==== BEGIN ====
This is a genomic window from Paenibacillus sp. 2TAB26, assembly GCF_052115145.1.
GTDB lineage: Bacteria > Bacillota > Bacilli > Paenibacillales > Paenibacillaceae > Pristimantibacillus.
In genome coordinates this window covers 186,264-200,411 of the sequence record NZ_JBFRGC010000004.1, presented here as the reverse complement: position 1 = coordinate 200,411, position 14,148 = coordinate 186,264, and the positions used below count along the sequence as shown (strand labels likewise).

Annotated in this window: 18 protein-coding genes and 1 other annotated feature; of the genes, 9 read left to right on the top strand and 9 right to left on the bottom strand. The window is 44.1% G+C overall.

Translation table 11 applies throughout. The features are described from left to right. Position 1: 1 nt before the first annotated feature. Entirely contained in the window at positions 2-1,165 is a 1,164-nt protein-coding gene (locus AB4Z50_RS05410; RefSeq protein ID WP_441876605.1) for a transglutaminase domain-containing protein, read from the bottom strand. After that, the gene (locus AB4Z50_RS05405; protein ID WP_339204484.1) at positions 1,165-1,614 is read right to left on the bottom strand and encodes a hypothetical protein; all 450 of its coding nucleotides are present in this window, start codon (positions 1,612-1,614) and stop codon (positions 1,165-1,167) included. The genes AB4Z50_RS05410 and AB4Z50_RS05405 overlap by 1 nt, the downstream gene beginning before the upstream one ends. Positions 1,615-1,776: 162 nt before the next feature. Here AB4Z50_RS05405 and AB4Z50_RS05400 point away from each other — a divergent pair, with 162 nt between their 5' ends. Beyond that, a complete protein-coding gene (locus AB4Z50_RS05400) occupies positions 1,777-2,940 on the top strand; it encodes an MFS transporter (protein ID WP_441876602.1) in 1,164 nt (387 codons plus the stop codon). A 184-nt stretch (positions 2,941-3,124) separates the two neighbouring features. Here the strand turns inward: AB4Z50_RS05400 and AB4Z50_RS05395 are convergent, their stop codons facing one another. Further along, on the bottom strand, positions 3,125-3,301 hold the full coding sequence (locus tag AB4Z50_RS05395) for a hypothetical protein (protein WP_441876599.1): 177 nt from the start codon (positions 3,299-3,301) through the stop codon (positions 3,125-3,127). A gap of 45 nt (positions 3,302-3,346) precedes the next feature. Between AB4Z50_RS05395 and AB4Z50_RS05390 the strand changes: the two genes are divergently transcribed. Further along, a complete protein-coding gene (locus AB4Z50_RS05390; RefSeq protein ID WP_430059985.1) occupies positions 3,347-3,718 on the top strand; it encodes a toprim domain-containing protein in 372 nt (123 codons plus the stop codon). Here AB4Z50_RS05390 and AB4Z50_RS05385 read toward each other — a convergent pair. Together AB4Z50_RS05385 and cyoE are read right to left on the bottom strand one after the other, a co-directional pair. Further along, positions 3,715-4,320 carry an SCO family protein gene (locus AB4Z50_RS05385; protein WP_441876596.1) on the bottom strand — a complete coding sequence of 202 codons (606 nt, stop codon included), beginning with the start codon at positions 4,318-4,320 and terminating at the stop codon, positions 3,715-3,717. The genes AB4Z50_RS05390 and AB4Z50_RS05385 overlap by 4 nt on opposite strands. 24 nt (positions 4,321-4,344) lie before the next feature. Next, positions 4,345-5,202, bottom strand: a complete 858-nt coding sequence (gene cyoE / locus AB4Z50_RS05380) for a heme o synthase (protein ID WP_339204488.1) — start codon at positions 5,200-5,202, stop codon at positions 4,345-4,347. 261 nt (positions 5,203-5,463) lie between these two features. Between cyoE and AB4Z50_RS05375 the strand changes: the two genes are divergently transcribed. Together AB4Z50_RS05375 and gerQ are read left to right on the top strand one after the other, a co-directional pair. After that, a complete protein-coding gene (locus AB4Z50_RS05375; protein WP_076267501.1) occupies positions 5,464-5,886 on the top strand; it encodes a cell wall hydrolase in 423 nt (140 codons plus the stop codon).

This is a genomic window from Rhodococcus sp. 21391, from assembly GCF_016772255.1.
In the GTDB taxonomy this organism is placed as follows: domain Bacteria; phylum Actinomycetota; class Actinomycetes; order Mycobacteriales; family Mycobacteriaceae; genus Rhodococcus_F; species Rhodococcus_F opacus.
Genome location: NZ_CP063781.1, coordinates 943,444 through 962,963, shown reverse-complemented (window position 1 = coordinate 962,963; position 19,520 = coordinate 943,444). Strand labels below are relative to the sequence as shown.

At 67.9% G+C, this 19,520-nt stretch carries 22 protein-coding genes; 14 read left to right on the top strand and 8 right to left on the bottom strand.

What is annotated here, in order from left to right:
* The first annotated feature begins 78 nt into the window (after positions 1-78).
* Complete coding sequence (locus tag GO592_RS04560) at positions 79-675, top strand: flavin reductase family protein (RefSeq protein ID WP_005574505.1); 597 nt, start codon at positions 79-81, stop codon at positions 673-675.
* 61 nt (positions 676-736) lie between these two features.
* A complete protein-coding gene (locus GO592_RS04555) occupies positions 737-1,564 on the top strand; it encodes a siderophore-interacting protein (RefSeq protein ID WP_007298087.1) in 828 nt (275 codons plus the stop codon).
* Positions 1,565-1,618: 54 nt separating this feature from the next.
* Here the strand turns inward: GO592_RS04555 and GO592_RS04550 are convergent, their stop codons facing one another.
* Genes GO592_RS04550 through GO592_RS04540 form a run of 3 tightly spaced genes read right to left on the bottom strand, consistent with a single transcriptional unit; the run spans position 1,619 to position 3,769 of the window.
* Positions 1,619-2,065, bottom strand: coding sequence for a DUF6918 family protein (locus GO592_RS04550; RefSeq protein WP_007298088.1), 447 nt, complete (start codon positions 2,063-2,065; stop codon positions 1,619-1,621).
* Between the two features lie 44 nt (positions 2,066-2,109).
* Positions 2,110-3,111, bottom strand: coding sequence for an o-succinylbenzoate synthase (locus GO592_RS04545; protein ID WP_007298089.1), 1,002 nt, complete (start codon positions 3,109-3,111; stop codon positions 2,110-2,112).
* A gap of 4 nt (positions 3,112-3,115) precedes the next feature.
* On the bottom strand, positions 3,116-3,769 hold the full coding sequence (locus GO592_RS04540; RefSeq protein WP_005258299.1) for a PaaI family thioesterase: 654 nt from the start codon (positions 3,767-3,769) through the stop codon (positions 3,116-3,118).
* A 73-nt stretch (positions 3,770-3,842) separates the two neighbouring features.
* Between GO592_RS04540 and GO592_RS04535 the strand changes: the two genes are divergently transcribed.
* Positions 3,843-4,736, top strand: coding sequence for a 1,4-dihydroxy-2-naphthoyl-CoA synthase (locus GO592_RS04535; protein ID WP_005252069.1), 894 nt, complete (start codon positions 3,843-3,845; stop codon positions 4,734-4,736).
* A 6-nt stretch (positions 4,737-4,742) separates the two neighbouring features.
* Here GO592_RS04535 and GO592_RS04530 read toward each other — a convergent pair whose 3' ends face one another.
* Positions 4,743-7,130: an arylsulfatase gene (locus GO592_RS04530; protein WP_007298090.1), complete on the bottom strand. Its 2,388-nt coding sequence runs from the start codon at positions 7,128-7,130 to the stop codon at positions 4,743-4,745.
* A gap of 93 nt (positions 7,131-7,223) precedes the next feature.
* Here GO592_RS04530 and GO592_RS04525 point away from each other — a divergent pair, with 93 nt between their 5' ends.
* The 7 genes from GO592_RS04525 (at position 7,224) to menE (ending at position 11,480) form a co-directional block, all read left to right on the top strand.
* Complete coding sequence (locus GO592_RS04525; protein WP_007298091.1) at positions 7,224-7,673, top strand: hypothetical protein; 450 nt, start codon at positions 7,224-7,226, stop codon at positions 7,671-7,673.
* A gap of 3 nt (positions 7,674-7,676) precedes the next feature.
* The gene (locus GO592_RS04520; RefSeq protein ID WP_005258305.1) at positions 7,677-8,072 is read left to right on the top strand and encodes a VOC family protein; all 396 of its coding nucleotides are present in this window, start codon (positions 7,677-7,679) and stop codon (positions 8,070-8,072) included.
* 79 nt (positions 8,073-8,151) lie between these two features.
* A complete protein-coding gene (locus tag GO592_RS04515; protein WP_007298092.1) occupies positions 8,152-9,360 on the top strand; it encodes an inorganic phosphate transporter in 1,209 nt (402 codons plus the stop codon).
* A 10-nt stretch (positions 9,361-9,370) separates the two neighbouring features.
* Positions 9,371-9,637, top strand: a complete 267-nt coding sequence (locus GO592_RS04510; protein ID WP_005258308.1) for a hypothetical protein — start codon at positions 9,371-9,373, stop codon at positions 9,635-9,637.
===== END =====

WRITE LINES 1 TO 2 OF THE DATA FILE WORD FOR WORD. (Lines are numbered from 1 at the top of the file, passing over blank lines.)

This is a genomic window from Paenibacillus sp. 2TAB26, assembly GCF_052115145.1.
GTDB lineage: Bacteria > Bacillota > Bacilli > Paenibacillales > Paenibacillaceae > Pristimantibacillus.